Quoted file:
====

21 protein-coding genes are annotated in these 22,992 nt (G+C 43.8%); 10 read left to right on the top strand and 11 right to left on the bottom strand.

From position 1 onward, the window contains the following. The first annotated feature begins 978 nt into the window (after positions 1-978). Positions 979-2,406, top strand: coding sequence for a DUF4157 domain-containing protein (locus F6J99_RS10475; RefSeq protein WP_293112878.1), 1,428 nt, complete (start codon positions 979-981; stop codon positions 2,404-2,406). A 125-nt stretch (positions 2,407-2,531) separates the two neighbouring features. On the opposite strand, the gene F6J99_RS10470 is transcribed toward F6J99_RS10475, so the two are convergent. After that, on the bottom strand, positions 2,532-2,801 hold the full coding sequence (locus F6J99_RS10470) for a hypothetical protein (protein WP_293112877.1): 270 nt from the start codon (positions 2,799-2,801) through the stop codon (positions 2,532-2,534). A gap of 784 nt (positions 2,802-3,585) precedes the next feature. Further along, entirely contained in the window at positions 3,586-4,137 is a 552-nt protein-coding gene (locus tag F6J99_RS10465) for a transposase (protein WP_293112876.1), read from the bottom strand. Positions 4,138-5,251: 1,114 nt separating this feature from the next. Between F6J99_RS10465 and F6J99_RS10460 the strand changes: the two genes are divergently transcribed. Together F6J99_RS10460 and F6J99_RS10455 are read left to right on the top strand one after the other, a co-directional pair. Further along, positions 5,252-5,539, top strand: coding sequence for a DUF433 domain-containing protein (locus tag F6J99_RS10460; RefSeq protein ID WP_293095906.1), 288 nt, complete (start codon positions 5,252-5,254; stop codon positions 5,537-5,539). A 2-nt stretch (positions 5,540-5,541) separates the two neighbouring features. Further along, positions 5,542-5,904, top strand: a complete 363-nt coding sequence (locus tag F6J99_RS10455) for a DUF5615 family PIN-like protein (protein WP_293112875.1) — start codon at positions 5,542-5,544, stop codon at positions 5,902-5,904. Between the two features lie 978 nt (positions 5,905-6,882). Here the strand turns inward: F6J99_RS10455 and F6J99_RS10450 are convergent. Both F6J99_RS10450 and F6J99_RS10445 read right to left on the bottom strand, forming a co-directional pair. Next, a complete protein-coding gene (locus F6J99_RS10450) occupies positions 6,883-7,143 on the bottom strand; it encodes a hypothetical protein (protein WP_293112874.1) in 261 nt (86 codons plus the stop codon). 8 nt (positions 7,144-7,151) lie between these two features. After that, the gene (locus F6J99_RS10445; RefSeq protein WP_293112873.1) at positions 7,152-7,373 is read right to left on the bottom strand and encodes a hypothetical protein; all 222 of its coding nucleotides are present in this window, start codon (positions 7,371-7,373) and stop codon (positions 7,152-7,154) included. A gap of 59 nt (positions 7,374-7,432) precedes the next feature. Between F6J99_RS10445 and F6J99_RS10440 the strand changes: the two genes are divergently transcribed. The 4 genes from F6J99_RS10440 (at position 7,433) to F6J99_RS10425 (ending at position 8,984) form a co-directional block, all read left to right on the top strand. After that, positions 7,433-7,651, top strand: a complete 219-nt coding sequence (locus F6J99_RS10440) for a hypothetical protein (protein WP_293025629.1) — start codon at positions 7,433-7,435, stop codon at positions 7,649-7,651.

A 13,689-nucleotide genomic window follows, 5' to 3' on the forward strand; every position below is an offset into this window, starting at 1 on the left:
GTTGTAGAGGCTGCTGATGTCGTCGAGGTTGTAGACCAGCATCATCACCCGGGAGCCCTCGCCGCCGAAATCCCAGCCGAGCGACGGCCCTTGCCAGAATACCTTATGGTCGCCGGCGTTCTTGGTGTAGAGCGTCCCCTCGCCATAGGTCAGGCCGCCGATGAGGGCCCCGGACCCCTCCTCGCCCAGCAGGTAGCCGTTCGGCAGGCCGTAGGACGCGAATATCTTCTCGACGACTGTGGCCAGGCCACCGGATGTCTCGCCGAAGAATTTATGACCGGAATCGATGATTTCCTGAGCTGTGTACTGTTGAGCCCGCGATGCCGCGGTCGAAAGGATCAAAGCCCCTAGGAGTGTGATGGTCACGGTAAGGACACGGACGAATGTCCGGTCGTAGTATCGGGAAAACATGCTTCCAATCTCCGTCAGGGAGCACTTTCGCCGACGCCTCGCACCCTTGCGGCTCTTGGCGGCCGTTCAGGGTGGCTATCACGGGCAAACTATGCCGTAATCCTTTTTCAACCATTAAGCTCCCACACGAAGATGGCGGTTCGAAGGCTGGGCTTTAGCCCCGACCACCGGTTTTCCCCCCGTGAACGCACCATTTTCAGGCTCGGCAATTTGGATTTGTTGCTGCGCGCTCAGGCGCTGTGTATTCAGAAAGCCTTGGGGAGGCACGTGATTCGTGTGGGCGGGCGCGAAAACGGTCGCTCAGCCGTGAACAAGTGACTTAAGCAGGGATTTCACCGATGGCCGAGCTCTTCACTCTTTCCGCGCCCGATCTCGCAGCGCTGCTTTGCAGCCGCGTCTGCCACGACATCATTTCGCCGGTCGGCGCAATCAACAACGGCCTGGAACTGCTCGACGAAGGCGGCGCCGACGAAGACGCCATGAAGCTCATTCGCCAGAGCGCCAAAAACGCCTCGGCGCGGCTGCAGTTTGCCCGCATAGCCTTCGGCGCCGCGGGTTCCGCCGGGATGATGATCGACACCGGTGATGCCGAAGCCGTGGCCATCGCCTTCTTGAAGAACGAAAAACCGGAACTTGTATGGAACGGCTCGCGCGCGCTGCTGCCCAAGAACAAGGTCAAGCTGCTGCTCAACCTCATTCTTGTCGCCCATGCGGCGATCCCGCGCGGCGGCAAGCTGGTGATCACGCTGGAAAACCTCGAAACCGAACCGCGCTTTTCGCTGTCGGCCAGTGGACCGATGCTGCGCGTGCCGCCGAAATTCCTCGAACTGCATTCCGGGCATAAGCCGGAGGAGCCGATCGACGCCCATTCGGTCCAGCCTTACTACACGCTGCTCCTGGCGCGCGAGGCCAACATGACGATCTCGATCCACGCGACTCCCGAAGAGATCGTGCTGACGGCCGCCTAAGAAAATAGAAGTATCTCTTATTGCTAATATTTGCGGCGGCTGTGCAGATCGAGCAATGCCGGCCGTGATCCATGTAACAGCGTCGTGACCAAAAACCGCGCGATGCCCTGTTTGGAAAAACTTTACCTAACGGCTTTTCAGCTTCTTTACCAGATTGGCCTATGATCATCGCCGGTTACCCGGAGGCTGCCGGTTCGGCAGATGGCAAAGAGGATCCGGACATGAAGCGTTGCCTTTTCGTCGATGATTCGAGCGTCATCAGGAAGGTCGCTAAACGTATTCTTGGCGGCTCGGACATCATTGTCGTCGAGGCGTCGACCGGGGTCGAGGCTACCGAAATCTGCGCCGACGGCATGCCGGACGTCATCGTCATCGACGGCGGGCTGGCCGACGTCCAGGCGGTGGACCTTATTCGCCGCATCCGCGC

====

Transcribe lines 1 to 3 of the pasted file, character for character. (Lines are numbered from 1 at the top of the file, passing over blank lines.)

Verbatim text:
21 protein-coding genes are annotated in these 22,992 nt (G+C 43.8%); 10 read left to right on the top strand and 11 right to left on the bottom strand.

From position 1 onward, the window contains the following. The first annotated feature begins 978 nt into the window (after positions 1-978). Positions 979-2,406, top strand: coding sequence for a DUF4157 domain-containing protein (locus F6J99_RS10475; RefSeq protein WP_293112878.1), 1,428 nt, complete (start codon positions 979-981; stop codon positions 2,404-2,406). A 125-nt stretch (positions 2,407-2,531) separates the two neighbouring features. On the opposite strand, the gene F6J99_RS10470 is transcribed toward F6J99_RS10475, so the two are convergent. After that, on the bottom strand, positions 2,532-2,801 hold the full coding sequence (locus F6J99_RS10470) for a hypothetical protein (protein WP_293112877.1): 270 nt from the start codon (positions 2,799-2,801) through the stop codon (positions 2,532-2,534). A gap of 784 nt (positions 2,802-3,585) precedes the next feature. Further along, entirely contained in the window at positions 3,586-4,137 is a 552-nt protein-coding gene (locus tag F6J99_RS10465) for a transposase (protein WP_293112876.1), read from the bottom strand. Positions 4,138-5,251: 1,114 nt separating this feature from the next. Between F6J99_RS10465 and F6J99_RS10460 the strand changes: the two genes are divergently transcribed. Together F6J99_RS10460 and F6J99_RS10455 are read left to right on the top strand one after the other, a co-directional pair. Further along, positions 5,252-5,539, top strand: coding sequence for a DUF433 domain-containing protein (locus tag F6J99_RS10460; RefSeq protein ID WP_293095906.1), 288 nt, complete (start codon positions 5,252-5,254; stop codon positions 5,537-5,539). A 2-nt stretch (positions 5,540-5,541) separates the two neighbouring features. Further along, positions 5,542-5,904, top strand: a complete 363-nt coding sequence (locus tag F6J99_RS10455) for a DUF5615 family PIN-like protein (protein WP_293112875.1) — start codon at positions 5,542-5,544, stop codon at positions 5,902-5,904. Between the two features lie 978 nt (positions 5,905-6,882). Here the strand turns inward: F6J99_RS10455 and F6J99_RS10450 are convergent. Both F6J99_RS10450 and F6J99_RS10445 read right to left on the bottom strand, forming a co-directional pair. Next, a complete protein-coding gene (locus F6J99_RS10450) occupies positions 6,883-7,143 on the bottom strand; it encodes a hypothetical protein (protein WP_293112874.1) in 261 nt (86 codons plus the stop codon). 8 nt (positions 7,144-7,151) lie between these two features. After that, the gene (locus F6J99_RS10445; RefSeq protein WP_293112873.1) at positions 7,152-7,373 is read right to left on the bottom strand and encodes a hypothetical protein; all 222 of its coding nucleotides are present in this window, start codon (positions 7,371-7,373) and stop codon (positions 7,152-7,154) included. A gap of 59 nt (positions 7,374-7,432) precedes the next feature. Between F6J99_RS10445 and F6J99_RS10440 the strand changes: the two genes are divergently transcribed. The 4 genes from F6J99_RS10440 (at position 7,433) to F6J99_RS10425 (ending at position 8,984) form a co-directional block, all read left to right on the top strand. After that, positions 7,433-7,651, top strand: a complete 219-nt coding sequence (locus F6J99_RS10440) for a hypothetical protein (protein WP_293025629.1) — start codon at positions 7,433-7,435, stop codon at positions 7,649-7,651.

A 13,689-nucleotide genomic window follows, 5' to 3' on the forward strand; every position below is an offset into this window, starting at 1 on the left: